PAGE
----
Archbishop Desmond Tutu will lead a delegation of influential elder statesmen to Sudan in the latest initiative to bring peace to Darfur.
Bishop Tutu will lead the council of elders' mission
The "Elders" will travel to Khartoum at the end of the month to meet representatives from all sides.
They will then go to Darfur to talk to local community leaders and some of the displaced people now living in camps.
At least 200,000 people have died and some 2m forced from their homes during the four year conflict.
Lakhdar Brahimi, Jimmy Carter and Graša Machel will be among the influential former world leaders taking part.
Speaking of their aims, the Nobel laureate and former Archbishop of Cape Town said: "We want community leaders in Darfur to feel that they have been heard by us."
"And to the extent that we could then communicate their aspirations, their longings, particularly the women's groups, we will do so", said Bishop Tutu.
He added: "This is not just a quick trip for The Elders. We want the suffering to end - and we hope to contribute to that."
The group of retired elder statesmen, independent of any government or international organization, came together at the invitation of Nelson Mandela to find ways to tackle some of the world's toughest problems, such as HIV-Aids, poverty and conflict.
Mr Mandela said at the time of the group's inception in July this year, "They don't have careers to build, elections to win and constituencies to please."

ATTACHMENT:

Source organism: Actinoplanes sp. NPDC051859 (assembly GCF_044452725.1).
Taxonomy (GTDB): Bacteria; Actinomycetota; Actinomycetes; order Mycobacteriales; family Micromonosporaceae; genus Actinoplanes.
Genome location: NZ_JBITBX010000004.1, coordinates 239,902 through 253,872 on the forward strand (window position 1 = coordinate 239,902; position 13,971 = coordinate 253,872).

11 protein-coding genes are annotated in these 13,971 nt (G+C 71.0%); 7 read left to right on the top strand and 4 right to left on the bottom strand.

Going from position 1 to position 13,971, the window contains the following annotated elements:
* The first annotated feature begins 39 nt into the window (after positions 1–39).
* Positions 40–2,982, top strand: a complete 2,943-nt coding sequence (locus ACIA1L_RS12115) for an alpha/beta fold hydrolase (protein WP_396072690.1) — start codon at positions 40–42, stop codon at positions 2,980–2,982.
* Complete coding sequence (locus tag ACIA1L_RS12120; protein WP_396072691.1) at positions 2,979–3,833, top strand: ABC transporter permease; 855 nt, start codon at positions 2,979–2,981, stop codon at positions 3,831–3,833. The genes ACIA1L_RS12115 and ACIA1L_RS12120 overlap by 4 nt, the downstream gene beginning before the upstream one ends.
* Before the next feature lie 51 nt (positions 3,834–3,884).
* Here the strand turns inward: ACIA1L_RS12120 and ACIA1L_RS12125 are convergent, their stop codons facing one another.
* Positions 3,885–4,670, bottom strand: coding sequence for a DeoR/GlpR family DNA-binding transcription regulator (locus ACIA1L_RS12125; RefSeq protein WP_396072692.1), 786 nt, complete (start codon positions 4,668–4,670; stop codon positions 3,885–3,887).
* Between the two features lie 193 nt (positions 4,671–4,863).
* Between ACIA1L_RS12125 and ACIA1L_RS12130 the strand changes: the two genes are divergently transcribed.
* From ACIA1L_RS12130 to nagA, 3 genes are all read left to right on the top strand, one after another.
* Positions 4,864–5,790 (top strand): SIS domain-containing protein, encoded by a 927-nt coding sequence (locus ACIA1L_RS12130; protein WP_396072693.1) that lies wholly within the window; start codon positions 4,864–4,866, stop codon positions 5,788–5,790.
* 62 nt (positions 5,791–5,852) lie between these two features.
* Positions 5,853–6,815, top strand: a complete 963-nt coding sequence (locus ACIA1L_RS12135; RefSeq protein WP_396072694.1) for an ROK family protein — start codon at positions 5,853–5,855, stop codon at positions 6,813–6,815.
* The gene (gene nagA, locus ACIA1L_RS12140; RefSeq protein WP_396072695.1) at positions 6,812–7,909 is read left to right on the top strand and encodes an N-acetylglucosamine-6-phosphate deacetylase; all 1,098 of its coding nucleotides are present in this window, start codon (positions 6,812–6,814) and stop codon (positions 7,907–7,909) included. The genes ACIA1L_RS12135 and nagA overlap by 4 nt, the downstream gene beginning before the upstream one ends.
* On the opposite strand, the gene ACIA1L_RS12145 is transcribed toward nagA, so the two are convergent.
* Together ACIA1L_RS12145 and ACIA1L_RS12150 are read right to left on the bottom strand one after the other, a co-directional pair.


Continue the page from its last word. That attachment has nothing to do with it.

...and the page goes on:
That meant the group could speak freely and boldly, working both publicly and behind the scenes, he said.
Meanwhile the former commander of the failed UN peacekeeping force in Rwanda has warned the newly-appointed head of the Darfur peacekeepers that he faces "long odds" against success.
In an open letter, the former Canadian general, now senator, Romeo Dallaire, advised Nigerian General Martin Agwai to demand a clear chain of command, a broad mandate, proper resources and rapid deployment - and above all to "watch his back", saying he can anticipate being let down by everyone but will still be blamed for whatever failures occur.
Gen Dallaire told the BBC: "The only thing he (Agwai) can do is try to stop the rot, permit the humanitarians to get in and get those people back. And to do that he does need ultimately the force multipliers (helicopters) from the developed world."
The British minister responsible for African affairs, Mark Malloch-Brown, however told the BBC that Britain will not be sending attack helicopters to Darfur because of objections by the government in Khartoum to the deployment of any Western forces on the front line.
He said his government had been helping a lot: "The AU salaries in the last few months, which had not been paid - that's been paid by the British now."
And he added: "In the case of these Nigerian troops, we're going to airlift them in and we've given them equipment and training support etc."